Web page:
Cubital Tunnel Syndrome

Cubital tunnel syndrome  is a common condition where one of the major nerves (the ulnar nerve or “funny bone”) of the upper extremity becomes compressed or “pinched” in a small tunnel at the elbow. The most common symptom of cubital tunnel syndrome is numbness or tingling of the last one and a half fingers of the hand (half of the ring finger and the small finger). 

Tingling is often worse at night or first thing in the morning. It may be provoked by activities that involve flexing the elbow, or by sleeping with the elbow flexed. In early cubital tunnel syndrome, the tingling is temporary and returns to normal. However, this condition is progressive. If left untreated, the condition will worsen over time, leading to permanent muscle deterioration and the inability to grip objects. 


The goal in treating cubital tunnel syndrome is to improve the feelings of numbness, tingling, and pain while also ensuring the condition does not progress to cause irreversible damage to the ulnar nerve.

Non-Surgical Treatments for Cubital Tunnel Syndrome


Rest and Activity Modification

Resting the affected arm and avoiding activities that worsen symptoms can help alleviate pressure on the ulnar nerve.

Bracing or Splinting

Wearing a padded brace or splint can keep the elbow in a slightly flexed position, reducing pressure on the nerve.

Medication and Supplements

Over-the-counter Nonsteroidal Anti-Inflammatory Drugs (NSAIDs) like ibuprofen or prescription-strength options can help reduce pain and inflammation. In some cases, vitamin B6 (Pyridoxine) supplements may be recommended to support nerve health.

Physical Therapy

Therapeutic exercises can improve strength and flexibility in the arm while nerve gliding exercises help the ulnar nerve glide smoothly, reducing nerve compression.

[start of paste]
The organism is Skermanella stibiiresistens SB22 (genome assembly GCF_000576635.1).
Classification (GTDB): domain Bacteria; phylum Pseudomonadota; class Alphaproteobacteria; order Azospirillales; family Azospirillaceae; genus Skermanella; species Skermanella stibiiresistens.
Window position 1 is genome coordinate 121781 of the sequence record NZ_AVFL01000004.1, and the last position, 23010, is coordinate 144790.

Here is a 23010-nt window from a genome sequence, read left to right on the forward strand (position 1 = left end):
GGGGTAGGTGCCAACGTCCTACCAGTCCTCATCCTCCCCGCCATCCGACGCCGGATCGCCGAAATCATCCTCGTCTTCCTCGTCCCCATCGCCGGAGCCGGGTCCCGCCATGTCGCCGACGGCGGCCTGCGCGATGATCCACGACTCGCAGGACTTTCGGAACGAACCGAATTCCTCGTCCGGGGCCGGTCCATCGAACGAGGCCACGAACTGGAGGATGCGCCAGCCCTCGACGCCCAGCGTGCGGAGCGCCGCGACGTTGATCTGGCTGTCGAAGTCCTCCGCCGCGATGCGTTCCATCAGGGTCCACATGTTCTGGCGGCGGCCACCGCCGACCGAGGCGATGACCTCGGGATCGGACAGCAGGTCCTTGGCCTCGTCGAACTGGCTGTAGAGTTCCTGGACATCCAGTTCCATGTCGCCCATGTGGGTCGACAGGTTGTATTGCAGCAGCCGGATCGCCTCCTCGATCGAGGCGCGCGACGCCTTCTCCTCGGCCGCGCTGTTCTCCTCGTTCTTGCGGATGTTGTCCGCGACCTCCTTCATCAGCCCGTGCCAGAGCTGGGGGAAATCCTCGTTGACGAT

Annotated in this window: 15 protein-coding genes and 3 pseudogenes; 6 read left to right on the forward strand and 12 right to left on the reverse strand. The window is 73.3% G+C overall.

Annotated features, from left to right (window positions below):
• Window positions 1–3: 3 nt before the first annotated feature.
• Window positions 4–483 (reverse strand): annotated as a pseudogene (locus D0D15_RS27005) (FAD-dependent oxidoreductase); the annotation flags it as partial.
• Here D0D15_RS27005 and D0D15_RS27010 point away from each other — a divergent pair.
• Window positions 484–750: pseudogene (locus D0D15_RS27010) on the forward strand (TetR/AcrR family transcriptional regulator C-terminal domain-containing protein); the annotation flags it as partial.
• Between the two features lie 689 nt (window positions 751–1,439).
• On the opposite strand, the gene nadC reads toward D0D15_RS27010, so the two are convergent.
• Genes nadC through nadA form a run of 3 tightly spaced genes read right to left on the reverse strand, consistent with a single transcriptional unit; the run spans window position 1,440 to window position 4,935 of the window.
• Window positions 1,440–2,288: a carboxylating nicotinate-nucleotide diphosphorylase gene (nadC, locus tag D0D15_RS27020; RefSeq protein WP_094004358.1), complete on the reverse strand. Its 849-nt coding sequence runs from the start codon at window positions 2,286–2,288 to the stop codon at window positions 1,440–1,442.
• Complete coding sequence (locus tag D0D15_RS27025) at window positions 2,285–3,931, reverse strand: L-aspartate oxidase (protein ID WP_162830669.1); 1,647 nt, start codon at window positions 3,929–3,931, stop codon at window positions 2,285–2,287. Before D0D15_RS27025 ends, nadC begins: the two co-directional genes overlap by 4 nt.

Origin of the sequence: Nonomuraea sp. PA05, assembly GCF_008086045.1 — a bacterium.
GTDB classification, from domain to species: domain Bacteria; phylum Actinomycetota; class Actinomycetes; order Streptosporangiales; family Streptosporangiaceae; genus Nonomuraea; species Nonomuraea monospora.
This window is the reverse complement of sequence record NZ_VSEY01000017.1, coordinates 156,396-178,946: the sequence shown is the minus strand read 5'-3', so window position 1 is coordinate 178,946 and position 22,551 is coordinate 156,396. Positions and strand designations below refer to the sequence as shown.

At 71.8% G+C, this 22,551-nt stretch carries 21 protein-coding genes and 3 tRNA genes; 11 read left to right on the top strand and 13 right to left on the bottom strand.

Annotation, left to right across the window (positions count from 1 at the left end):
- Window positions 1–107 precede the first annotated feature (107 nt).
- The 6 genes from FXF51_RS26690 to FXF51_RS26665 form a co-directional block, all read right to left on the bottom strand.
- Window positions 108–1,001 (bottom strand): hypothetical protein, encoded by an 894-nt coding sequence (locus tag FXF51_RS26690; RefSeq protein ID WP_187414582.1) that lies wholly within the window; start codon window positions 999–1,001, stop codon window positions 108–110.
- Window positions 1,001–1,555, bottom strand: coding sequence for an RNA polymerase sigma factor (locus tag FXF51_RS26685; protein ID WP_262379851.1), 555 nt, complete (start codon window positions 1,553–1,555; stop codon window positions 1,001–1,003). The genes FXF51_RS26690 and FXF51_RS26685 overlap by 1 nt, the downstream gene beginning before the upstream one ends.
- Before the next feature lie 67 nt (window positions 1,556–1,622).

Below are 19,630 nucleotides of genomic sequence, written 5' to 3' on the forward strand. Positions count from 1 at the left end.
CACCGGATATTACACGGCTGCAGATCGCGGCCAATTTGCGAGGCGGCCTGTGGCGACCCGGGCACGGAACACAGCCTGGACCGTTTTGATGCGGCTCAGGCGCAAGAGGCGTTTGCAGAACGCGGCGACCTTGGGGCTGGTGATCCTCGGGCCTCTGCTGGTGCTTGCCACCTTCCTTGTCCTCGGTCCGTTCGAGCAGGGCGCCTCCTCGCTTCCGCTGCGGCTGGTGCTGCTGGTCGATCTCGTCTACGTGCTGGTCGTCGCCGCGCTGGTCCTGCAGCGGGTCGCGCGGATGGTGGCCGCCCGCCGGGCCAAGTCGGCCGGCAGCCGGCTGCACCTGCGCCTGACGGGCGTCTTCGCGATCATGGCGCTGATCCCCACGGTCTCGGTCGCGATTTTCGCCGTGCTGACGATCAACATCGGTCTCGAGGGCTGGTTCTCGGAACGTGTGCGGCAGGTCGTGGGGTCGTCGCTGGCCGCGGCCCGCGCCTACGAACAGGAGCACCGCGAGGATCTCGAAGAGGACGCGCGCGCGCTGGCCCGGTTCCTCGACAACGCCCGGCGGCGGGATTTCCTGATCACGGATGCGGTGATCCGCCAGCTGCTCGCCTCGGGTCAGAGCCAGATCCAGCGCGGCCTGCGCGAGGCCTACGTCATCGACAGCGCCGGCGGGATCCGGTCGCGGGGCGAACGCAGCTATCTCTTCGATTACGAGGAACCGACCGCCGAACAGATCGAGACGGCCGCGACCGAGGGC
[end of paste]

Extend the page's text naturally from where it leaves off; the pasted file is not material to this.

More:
Corticosteroid Injections

Corticosteroid injections around the affected area to reduce inflammation and pain temporarily.

Surgical Treatments


Decompression and/or Transposition Surgery

Also known as a “cubital tunnel release,” this procedure involves relieving pressure on the ulnar nerve at the elbow, which is a common approach to treating the condition. In certain cases, your surgeon may move the nerve from its original location to a location that is more favorable for nerve healing and regeneration, often in cases that require revision after a previously failed procedure.

Nerve Transfers

Nerve transfers can be performed to redirect or replace damaged nerve pathways, often used in severe cases.


Why Patients Trust the Center for Hand & Upper Extremity Surgery

Our state-of-the-art center is recognized as one of the top facilities in the country for nerve surgery. Here, we specialize exclusively in the intricate procedures of the hand and upper extremities. Our distinguished team of expert surgeons, anesthesiologists, nurses, and surgical technicians deliver a personalized and compassionate experience for every patient, guiding them every step of the way from diagnosis to treatment and recovery. 

When to Seek Medical Attention

If you suspect you have cubital tunnel syndrome or experience persistent symptoms such as numbness, tingling, weakness, or pain in your hand and arm, it is crucial to seek prompt medical attention. Early diagnosis and treatment can help prevent the condition from worsening and may provide a better chance for non-surgical interventions to be effective. 


Can cubital tunnel syndrome resolve on its own?
It may improve with rest, but it often requires medical intervention.
Is cubital tunnel syndrome related to carpal tunnel syndrome?
They affect different nerves but share similar symptoms and risk factors.
What are the risk factors for developing cubital tunnel syndrome?

Several risk factors can increase the likelihood of developing cubital tunnel syndrome, including:

  • Repetitive elbow flexion
  • Direct pressure on the elbow
  • Trauma or injury
  • Occupation
  • Obesity 
  • Underlying medical conditions, such as diabetes or arthritis
  • Family history
What causes cubital tunnel syndrome?

Although there have been many theories for why cubital tunnel syndrome occurs (related to work, repetitive activities, specific motions, etc), the true cause is often unknown. Risk factors for developing cubital tunnel syndrome may include:

  • Joint dislocations
  • Fractures
  • Arthritis
  • Fluid build-up during pregnancy
How is cubital tunnel syndrome diagnosed?

To diagnose cubital tunnel syndrome, your doctor will perform a physical examination and complete medical history. Additional testing may be requested to help confirm the diagnosis, including: 

  • A Nerve Conduction Study 
  • Electromyography
  • Ultrasound or X-Ray 
Can cubital tunnel syndrome come back after treatment?

Recurrence is possible, especially if risk factors aren't addressed.

HUES Surgeons

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